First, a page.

Dr. Jerry Falwell (Founder/Former Chancellor: 1971-2007)
Dr. Jerry Falwell will long be remembered as Liberty’s No. 1 fan, as the sports fanatic had a vision of Liberty Athletics competing alongside the nation’s best from the day he opened the doors at then-Lynchburg Baptist College.
Falwell’s presence at athletics events often spurred Liberty student-athletes to victory over the years, as the founder rarely ever missed a home event, while he traveled the country cheering Liberty’s best until he passed away. At his home-going celebration, 10 Liberty student-athletes served as honorary pallbearers, exhibiting Falwell’s passion for athletics.
Arthur L. Williams (Athletics Financial Supporter)
Arthur L. Williams, the founder of Primerica Financial Services, has long been one of Liberty Athletics’ strongest supporters since he was first introduced to the program by Dr. Jerry Falwell during the mid-1970s.
Williams’ financial generosity over the years helped a small NCCAA program quickly transition to the NCAA Division I level. Several athletics facilities around the campus still bear his name, including Williams Stadium and the Williams Football Operations Center, home to Liberty’s two-time defending Big South championship football program.
Elena (Kisseleva) Bengds (Women’s Basketball:1997-2000)
Elena (Kisseleva) Bengds helped turn a fledgling women’s basketball program into one of the Big South Conference’s longest-running dynasties. During her magnificent four-year career, the Moscow, Russia, native led the Lady Flames to four-straight league titles and the first four of 10-straight NCAA Tournament berths.
The two-time Big South Player of the Year still lays claim to 12 program records, including the career mark for points scored (2,154) and minutes played (3,860). During the 1997-98 season, Bengds helped the Lady Flames enter the 1998 NCAA Tournament with an unblemished 28-0 record, where they faced eventual national champion Tennessee in the only NCAA Tournament matchup of two unbeaten programs in women’s basketball history.
Bob Bonheim (Wrestling/Football Coach: 1973-86)
Bob Bonheim orchestrated the first true national powerhouse at Liberty, guiding the Flames wrestling program to five straight NCCAA national championships (1977-1981). The two-time NCCAA National Coach of the Year (1976 and 1981) finished his days roaming the mats with a 118-31 dual meet record, winning at an impressive 79.2 percent clip.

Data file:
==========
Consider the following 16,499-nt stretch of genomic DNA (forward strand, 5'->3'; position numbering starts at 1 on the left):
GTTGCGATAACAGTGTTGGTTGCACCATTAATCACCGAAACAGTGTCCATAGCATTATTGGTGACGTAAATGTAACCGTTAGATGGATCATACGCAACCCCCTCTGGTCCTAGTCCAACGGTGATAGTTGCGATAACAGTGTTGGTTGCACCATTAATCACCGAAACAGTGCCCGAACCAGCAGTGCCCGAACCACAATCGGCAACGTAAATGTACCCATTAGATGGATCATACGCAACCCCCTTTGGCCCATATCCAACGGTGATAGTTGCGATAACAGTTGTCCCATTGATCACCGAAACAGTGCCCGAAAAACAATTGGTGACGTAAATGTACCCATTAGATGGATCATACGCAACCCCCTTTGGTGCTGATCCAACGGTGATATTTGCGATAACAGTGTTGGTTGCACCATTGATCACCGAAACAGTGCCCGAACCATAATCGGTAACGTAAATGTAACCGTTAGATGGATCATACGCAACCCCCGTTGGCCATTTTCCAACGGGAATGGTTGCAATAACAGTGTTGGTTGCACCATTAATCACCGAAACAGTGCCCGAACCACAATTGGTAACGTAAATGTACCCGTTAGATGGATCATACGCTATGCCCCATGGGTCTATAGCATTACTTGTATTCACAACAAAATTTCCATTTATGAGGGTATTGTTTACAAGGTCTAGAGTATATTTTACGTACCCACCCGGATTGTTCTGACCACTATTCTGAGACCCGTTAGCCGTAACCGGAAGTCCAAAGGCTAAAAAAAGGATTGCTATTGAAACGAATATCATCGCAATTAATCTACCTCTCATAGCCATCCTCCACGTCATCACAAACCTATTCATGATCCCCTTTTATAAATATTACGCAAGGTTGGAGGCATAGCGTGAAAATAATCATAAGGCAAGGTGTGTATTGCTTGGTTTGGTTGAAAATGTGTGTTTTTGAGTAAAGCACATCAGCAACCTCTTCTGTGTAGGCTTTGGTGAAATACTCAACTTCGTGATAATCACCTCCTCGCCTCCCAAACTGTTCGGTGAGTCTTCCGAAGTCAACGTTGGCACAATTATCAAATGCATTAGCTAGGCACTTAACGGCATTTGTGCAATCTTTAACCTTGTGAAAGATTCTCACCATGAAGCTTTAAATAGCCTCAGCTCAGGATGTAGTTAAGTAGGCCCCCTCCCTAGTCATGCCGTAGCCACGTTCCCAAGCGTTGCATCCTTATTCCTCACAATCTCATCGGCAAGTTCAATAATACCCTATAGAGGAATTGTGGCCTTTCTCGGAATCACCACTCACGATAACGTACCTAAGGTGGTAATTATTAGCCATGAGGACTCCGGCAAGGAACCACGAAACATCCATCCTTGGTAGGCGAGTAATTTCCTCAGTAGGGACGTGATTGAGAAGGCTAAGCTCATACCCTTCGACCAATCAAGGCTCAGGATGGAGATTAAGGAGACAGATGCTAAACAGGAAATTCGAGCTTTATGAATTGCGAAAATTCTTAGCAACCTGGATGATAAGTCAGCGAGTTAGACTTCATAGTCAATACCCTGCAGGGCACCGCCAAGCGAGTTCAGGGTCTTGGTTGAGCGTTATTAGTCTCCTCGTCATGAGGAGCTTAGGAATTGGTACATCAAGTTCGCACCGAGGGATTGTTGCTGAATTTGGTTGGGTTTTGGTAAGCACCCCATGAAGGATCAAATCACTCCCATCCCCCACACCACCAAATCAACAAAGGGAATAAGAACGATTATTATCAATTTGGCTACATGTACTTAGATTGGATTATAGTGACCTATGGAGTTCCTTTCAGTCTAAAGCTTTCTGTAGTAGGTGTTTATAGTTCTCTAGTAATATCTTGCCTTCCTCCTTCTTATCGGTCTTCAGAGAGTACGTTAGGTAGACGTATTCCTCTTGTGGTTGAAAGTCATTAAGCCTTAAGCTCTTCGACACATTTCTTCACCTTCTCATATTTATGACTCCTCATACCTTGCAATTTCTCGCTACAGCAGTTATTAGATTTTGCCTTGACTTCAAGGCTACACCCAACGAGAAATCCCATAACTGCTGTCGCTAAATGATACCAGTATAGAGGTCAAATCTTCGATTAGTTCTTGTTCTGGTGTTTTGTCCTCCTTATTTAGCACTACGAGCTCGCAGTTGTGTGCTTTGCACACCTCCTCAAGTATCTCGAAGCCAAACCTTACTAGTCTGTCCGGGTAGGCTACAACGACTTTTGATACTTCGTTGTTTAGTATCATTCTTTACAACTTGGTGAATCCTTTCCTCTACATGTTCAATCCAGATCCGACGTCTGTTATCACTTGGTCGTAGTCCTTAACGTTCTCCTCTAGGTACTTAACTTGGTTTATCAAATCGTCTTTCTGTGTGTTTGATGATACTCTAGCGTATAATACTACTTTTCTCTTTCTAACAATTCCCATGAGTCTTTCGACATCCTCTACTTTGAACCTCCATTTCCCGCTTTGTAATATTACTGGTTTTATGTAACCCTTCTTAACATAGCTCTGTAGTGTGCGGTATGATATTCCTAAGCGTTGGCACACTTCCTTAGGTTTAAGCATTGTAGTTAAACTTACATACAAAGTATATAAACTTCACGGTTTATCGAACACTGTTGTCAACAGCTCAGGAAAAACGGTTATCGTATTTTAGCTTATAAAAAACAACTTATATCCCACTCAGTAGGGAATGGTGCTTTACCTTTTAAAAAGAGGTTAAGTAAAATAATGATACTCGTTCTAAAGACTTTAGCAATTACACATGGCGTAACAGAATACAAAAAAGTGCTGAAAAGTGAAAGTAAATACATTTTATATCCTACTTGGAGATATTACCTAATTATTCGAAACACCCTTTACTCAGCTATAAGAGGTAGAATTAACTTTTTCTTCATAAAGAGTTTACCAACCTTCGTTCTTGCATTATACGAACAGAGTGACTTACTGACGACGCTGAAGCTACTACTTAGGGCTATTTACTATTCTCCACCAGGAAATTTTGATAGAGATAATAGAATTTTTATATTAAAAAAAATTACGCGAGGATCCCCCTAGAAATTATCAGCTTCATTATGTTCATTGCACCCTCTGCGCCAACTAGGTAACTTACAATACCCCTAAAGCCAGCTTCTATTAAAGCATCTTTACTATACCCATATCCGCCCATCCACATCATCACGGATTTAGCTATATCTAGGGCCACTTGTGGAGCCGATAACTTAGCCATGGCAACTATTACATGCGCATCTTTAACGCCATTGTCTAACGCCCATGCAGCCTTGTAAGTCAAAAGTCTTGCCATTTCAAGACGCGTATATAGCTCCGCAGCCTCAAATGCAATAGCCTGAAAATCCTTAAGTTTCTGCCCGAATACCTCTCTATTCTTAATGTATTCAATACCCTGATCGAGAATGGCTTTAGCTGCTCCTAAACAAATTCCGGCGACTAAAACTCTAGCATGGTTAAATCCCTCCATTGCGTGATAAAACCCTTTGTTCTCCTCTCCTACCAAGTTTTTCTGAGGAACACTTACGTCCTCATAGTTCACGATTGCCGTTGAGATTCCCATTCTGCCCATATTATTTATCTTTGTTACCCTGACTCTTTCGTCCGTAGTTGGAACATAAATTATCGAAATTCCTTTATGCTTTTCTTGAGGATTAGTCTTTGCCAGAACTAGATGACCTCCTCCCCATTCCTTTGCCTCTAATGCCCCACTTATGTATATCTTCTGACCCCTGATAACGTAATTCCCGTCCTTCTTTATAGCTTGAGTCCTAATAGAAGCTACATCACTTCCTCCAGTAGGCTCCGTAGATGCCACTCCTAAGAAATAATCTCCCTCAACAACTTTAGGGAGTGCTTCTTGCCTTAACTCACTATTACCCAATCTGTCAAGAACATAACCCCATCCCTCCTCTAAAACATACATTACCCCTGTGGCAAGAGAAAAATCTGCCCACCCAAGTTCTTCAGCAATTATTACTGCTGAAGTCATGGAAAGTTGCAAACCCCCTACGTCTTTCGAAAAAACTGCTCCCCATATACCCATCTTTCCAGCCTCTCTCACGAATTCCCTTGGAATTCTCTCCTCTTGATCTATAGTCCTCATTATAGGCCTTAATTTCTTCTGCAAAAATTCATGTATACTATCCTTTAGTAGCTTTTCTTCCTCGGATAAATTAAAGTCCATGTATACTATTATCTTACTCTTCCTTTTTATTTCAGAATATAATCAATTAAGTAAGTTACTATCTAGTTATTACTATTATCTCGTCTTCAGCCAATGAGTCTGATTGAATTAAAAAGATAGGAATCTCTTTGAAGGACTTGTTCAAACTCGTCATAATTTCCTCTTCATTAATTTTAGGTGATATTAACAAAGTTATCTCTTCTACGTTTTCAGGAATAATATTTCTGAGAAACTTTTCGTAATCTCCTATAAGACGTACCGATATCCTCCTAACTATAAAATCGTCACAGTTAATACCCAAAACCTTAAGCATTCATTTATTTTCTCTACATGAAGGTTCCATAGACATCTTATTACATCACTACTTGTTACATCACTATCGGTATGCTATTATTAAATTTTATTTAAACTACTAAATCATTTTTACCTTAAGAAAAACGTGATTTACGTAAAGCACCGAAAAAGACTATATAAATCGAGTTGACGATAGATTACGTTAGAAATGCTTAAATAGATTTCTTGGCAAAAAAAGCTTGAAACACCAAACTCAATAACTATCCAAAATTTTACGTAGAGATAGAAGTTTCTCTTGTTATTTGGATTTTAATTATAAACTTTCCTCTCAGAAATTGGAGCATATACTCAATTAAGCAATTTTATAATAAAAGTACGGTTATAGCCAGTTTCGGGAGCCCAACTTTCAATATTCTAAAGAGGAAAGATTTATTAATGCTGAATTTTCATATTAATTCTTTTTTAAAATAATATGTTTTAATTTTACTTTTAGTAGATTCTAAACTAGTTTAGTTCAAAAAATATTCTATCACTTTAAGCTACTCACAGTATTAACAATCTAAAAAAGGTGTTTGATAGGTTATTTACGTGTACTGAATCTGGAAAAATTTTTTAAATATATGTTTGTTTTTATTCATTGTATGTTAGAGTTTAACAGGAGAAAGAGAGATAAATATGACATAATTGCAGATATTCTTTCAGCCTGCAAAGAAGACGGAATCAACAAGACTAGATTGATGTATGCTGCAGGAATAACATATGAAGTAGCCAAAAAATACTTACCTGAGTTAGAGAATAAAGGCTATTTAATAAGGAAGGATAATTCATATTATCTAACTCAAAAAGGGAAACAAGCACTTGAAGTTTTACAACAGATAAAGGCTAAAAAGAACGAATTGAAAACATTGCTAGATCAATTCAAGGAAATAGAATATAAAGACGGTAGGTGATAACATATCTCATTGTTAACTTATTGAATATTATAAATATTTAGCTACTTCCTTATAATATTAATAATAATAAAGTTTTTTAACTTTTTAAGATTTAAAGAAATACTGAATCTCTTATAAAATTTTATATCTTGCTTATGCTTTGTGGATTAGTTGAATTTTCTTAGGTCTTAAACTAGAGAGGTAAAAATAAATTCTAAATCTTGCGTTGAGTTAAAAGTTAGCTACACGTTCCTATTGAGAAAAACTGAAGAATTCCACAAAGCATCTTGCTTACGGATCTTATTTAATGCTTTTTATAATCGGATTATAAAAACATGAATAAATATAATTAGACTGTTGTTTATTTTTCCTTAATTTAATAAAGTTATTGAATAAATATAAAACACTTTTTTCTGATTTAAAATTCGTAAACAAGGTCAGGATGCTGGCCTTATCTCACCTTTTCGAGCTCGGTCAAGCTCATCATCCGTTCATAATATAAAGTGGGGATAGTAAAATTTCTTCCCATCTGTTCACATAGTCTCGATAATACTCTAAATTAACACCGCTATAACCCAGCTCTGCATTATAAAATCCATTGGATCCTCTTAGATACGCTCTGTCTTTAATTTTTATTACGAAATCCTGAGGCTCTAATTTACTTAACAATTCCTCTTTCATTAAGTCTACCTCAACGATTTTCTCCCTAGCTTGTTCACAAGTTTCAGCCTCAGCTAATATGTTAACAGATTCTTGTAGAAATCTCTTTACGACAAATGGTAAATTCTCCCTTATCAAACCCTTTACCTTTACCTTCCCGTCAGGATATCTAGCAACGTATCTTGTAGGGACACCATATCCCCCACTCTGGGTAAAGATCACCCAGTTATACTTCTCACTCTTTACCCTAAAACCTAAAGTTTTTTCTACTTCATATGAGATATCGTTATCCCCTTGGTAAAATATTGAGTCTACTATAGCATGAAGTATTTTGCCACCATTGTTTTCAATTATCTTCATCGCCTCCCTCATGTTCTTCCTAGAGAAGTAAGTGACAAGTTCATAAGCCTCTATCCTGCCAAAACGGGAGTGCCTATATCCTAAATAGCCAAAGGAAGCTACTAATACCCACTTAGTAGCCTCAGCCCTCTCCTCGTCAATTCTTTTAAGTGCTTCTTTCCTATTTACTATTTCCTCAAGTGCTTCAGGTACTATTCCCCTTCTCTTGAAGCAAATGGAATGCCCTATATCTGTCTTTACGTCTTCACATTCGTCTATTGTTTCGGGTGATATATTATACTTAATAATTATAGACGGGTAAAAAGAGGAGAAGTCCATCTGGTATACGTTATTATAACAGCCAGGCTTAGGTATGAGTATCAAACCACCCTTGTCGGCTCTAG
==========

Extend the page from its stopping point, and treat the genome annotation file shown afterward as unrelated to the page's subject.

A 2003 inductee into the Central Virginia Sports Hall of Fame, Bonheim coached 35 All-Americans, including eight at the NCAA level. Twenty-one of his grapplers went on to win NCCAA national titles. Bonheim, who also served four years as a defensive line coach for the football program, helped wrestling move from NCCAA to NCAA Division II, finishing fifth nationally during his final season as head coach in the Flames third year at the new level.
Sid Bream (Baseball: 1979-81)
Sid Bream was one of Liberty’s first true athletic stars, earning NAIA and NABC All-America honors during his time at first base for the baseball program. He still holds seven different baseball program records, including the career mark for both batting average (.435) and slugging percentage (.830).
Bream was drafted by the Los Angeles Dodgers in the second round of the 1981 MLB Draft. The 12-year major leaguer and the 1990 Hutch Award winner, Bream helped the Pittsburgh Pirates to the National League Championship Series in 1990 and the Atlanta Braves to back-to-back World Series appearances in 1991 and 1992.
Kelvin Edwards (Football: 1982-85)
Kelvin Edwards helped the athletics department’s flagship program make the move to the NCAA ranks, as the wide receiver shined for the football program during a star-studded four-year career. A 1985 Associated Press Little All-America first-team honoree and Blue-Gray Football Game participant, Edwards still holds the program records for career receiving yards (2,546) and career receiving touchdowns (24).
Upon graduating from Liberty, Edwards became Liberty’s second-highest NFL draft pick, when he was selected in the fourth round of the 1984 draft by the New Orleans Saints. His three-year professional football career was spotlighted when he was a starting wide-out for the Dallas Cowboys.
Karl Hess (Men’s Basketball: 1977-80)
Along with Sid Bream, Karl Hess helped put Liberty Athletics on the national scene. He became the men’s basketball program’s all-time leading scorer with 2,373 points and dazzled fans on the hardwood. Hess capped off his four-year career at Liberty by leading the Flames to a 28-11 and an NCCAA national championship in 1980, earning tournament MVP honors during the event.
The CoSIDA Academic All-America first-team honoree still holds 12 program records, including six career standards. Still active in the game, Hess is now considered to be one of the nation’s top referee’s, primarily officiating ACC, BIG EAST and SEC men’s basketball games. In 2007, he served as the crew chief for the national championship game between Florida and Ohio State.